If someone had told me 15 and a half years ago when I started blogging that one day I’d be writing about human composting, I’d have told them they were crazy.
Yet here I am.
I did not even know this was a thing at all until I stumbled across a story about it during the course of my topic research for other articles.
Yes, the state of Washington is this-close to legalizing human composting:
On Friday, the state Senate and House of Representatives finalized their approval of bill 5001 (titled “concerning human remains”), which enshrines “organic reduction” and alkaline hydrolysis, a dissolving process sometimes called “liquid cremation,” as acceptable alternatives to traditional burial and cremation.
Gov. Jay Inslee’s office said the governor hasn’t had a chance to review the final legislation. (Once it crosses his desk, he’ll have five days to act.) If Inslee signs the bill, the law would take effect May 1, 2020.
“I am very much in favor of the composting of human bodies!” said Wes McMahan, a retired cardiovascular intensive-care nurse who lives in Randle, Lewis County, and testified in support of the bill this week.
“When I’m done with this body that served me very well for the past 64 years, do I want to poison it with formaldehyde and other embalming chemicals? No,” McMahan said. “Burned? Not my first choice. But what about all the bacteria I’ve worked with so long in this body — do I want to give them a chance to do what they do naturally? I believe in doing things as naturally as possible.”
Having already passed the Senate, Sen. Jamie Pedersen's SB 5001 — a less expensive way of dealing with human remains that is better for the environment — is moving quickly through the House. #waleg pic.twitter.com/W0HgLkwCPK
— WA Senate Democrats (@WASenDemocrats) February 22, 2019
Just how does the process work?
Katrina Spade, the founder and CEO of Recompose, was a graduate student in architecture at University of Massachusetts Amherst when she came up with the idea — modeling it on a practice farmers have used for decades to dispose of livestock.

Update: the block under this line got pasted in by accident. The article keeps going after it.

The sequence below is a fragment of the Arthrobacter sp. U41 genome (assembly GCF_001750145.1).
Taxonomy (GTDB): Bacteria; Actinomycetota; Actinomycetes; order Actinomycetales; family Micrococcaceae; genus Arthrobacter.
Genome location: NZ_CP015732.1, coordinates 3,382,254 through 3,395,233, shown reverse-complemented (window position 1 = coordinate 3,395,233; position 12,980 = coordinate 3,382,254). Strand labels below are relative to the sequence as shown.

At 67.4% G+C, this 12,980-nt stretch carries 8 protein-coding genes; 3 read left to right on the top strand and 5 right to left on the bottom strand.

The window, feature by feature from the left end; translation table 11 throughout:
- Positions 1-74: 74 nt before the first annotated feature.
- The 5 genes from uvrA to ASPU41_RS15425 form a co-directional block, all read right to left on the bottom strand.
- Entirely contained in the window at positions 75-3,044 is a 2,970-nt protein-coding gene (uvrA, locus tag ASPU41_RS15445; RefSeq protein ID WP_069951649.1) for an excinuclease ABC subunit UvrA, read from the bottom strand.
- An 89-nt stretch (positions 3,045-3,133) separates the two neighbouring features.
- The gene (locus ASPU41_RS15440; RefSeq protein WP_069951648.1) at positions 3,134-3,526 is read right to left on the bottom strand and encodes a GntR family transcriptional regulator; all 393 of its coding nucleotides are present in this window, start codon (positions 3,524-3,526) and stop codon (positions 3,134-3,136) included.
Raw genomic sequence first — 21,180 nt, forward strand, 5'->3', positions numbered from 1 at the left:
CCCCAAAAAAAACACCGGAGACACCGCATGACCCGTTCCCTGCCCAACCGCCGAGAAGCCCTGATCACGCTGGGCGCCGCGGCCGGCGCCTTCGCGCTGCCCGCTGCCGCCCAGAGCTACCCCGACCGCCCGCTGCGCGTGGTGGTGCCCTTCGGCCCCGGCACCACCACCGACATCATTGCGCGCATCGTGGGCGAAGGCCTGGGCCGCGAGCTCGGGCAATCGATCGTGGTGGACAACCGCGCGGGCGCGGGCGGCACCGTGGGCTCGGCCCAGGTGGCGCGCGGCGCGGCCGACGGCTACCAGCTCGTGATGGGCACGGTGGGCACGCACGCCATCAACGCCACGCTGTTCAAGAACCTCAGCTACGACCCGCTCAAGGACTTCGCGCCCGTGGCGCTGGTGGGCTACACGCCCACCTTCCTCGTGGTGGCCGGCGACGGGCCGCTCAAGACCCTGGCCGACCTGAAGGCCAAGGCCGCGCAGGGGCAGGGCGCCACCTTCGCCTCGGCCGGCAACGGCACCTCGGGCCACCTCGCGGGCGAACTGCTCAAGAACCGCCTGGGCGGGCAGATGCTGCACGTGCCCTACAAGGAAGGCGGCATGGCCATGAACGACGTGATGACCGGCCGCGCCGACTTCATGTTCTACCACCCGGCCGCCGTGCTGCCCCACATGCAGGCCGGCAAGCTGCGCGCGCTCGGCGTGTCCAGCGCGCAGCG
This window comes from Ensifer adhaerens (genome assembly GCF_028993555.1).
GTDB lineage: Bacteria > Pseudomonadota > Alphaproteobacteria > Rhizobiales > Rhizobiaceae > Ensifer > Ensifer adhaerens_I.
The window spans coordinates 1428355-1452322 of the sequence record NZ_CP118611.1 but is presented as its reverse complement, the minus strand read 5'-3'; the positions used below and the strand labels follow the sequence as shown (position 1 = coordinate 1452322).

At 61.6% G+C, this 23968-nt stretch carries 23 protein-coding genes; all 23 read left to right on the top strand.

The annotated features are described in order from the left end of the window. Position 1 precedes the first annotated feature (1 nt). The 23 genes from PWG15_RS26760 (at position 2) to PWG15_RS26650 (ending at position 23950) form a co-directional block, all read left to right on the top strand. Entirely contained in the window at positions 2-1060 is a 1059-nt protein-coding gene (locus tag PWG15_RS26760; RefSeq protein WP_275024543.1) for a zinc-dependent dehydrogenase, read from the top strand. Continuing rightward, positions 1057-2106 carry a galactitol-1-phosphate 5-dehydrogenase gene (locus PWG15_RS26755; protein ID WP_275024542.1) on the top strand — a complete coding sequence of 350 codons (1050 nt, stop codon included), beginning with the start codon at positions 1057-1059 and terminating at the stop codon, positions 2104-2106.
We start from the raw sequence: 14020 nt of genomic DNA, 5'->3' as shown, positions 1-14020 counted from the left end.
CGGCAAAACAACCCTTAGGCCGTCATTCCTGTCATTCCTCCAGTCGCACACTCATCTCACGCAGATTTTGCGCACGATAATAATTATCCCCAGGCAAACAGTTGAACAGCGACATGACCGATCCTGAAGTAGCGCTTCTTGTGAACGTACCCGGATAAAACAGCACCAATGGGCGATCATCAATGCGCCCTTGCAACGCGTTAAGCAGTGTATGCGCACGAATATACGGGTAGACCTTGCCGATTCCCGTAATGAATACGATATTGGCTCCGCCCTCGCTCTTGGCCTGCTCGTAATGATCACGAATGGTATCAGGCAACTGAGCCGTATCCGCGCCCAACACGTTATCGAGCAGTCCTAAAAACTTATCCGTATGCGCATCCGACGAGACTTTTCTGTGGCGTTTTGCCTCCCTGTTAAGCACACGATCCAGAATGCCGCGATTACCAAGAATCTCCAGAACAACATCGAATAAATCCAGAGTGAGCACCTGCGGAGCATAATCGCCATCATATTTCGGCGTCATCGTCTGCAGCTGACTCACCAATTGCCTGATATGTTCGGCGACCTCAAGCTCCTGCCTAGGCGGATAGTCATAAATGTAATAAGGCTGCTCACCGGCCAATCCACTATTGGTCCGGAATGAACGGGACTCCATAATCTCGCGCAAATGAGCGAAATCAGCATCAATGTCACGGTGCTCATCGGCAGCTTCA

She modified that process a bit, and found that the use of wood chips, alfalfa and straw creates a mixture of nitrogen and carbon that accelerates natural decomposition when a body is placed in a temperature and moisture-controlled vessel and rotated.
Six human bodies — all donors who Spade said wanted to be part of this study — were reduced to soil during a pilot project at Washington State University last year. The transformation from body to soil took between four and seven weeks, Spade said.
Watch KING 5‘s report on this bill below where Spade explains the process:
KIRO 7 reports some interest in this practice from residents:
Leslie Christian is among the thousands of people who’ve expressed interest in recomposition.
“Recomposition is way more attractive to me from an environmental perspective and from an emotional perspective.” She’s received the mixed reactions one would expect from an idea that has to do with an alternative to traditional end-of-life choices.
She said her brother told her, “Oh, great, you can plant tomatoes in me,” and a friend said “Oh, ick.”
Gov. Inslee entered the presidential race earlier this year as a single-issue candidate. His focus? Climate change. Look for him to sign this bill as a way to continue shoring up his green creds.
— Sister Toldjah is a former liberal and a 15+ year veteran of blogging with an emphasis on media bias, social issues, and the culture wars. Read her Red State archives here. Connect with her on Twitter. —